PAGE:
This morning I cracked open a new book. A few paragraphs in the author used an exclamation point. I was surprised
Elmore Leonard has a rule about exclamation points: “You are allowed no more than two or three per 100,000 words of prose.” I like Mark Twain, who said, “One should never use exclamation points in writing. It is like laughing at your own joke.”
I have read shelves and shelves of mystery novels, many of which never use an exclamation point. Instead the author relies on well-crafted dialog and exposition to convey the emphasis indicated by an exclamation point. By the time the reader gets to the critical passage, they are caught up in the action. The anticipation, anxiousness and tension is already there.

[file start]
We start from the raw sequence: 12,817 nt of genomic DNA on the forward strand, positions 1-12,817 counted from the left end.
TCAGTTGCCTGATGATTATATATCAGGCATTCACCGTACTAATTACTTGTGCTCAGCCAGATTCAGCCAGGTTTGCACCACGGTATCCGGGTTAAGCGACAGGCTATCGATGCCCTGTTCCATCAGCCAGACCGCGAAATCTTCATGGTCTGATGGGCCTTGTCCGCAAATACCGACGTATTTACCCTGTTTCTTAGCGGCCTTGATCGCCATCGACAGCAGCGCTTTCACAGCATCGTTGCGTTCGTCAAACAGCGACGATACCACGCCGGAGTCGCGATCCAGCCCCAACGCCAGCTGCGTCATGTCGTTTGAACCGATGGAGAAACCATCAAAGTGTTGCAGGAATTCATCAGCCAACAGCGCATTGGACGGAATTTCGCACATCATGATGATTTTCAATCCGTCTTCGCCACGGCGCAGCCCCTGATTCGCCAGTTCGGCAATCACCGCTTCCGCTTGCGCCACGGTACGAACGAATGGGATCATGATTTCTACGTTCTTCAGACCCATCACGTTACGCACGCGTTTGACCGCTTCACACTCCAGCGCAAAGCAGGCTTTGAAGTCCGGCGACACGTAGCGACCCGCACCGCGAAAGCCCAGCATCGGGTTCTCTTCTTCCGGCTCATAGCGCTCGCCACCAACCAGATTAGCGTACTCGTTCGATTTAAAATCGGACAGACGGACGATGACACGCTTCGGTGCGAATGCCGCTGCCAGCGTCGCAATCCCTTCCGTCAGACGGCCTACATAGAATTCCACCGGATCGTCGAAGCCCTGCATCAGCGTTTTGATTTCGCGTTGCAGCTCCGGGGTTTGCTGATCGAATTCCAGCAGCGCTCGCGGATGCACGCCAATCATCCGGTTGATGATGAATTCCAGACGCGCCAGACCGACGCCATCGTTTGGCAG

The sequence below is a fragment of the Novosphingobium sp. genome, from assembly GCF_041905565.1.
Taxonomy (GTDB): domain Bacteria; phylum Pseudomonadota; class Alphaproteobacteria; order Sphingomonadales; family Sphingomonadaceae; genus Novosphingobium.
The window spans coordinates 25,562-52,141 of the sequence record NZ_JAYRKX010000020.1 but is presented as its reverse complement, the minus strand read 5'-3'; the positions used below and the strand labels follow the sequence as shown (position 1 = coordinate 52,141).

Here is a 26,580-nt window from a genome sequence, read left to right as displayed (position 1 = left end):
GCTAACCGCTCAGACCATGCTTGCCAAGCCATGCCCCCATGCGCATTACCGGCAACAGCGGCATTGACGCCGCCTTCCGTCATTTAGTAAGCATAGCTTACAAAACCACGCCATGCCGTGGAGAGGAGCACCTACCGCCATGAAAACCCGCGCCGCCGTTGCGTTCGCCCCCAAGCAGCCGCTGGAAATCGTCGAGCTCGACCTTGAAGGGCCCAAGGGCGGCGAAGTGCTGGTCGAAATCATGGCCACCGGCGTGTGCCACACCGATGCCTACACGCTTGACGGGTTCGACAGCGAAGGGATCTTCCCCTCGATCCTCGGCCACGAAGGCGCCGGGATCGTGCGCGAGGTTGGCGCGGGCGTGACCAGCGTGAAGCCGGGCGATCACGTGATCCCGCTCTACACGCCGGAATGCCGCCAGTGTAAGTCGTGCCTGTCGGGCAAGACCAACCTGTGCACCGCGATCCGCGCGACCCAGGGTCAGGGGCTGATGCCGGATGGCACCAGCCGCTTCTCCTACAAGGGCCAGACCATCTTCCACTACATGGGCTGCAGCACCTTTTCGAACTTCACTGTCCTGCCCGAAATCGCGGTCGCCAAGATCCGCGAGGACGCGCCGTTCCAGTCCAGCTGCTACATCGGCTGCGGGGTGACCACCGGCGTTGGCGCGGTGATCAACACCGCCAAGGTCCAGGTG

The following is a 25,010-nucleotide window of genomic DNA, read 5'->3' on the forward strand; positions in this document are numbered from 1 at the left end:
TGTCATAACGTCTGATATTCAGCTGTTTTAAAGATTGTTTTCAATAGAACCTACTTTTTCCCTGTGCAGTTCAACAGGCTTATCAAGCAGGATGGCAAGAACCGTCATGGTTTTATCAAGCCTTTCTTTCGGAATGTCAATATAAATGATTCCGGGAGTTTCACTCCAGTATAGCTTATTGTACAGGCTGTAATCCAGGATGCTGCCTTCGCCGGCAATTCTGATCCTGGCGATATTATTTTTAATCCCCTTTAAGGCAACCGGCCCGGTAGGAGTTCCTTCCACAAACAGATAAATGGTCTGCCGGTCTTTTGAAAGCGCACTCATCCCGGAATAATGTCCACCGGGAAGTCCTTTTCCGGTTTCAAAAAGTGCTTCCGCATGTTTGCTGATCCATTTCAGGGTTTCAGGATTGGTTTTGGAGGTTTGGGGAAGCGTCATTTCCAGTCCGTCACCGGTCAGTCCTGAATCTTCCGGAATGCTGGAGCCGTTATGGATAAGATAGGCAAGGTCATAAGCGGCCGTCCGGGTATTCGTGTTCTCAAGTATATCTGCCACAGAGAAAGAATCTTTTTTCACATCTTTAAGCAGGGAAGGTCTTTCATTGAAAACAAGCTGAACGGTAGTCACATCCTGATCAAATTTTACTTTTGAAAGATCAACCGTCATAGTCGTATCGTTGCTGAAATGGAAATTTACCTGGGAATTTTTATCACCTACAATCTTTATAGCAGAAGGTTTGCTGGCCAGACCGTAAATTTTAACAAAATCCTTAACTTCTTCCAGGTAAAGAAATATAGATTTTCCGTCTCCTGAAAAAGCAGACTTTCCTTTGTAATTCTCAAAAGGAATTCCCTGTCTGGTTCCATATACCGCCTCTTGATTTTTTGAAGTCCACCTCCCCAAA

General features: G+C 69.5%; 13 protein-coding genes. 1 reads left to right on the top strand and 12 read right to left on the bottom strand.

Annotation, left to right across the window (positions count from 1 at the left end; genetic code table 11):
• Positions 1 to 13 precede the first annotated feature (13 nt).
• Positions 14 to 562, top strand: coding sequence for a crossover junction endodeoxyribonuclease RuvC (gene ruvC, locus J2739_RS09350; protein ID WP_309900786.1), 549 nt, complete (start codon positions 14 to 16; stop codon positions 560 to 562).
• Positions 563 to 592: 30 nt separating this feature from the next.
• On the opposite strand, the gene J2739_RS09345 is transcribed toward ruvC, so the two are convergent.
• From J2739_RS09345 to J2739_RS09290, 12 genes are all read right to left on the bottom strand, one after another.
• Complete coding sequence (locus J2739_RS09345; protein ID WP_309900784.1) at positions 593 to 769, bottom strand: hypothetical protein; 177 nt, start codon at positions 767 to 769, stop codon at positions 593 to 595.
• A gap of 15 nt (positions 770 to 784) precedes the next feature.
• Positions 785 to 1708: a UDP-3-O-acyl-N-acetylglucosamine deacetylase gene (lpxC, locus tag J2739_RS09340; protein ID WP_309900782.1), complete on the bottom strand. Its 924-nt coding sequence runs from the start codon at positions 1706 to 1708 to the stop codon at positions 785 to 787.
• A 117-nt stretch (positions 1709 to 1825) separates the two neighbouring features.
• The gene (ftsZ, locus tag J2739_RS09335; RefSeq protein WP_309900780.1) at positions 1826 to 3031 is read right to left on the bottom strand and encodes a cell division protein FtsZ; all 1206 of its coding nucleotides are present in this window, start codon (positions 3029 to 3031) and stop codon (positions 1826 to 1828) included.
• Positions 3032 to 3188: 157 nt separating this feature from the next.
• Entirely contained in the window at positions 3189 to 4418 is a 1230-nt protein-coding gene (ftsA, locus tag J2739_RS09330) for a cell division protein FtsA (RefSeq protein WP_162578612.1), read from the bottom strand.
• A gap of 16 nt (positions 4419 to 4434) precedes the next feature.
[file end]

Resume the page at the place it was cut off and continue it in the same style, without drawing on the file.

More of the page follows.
These last few paragraphs of the first chapter of A Walk Among the Tombstones by Lawrence Block are packed with suspense. The words speak for themselves:
… Kenan flung the lid open.
No one in there. Just packages, bundles of some sort. Bundles in various sizes wrapped in black plastic and secured with freezer tape.
“No,” Kenan said.
He stood there, saying “No, no, no.” After a moment Peter took one of the parcels from the trunk, got a jack-knife from his pocket, and cut away the tape. He unwound the length of black plastic—it was not unlike the Hefty bags in which the money had been delivered—and drew out a human foot, severed a couple of inches above the ankle. Three toenails showed circles of red polish. The other two toes were missing.
Kenan put his head back and howled like a dog.
No exclamation points, and this is Block at his best.
See ya’ later.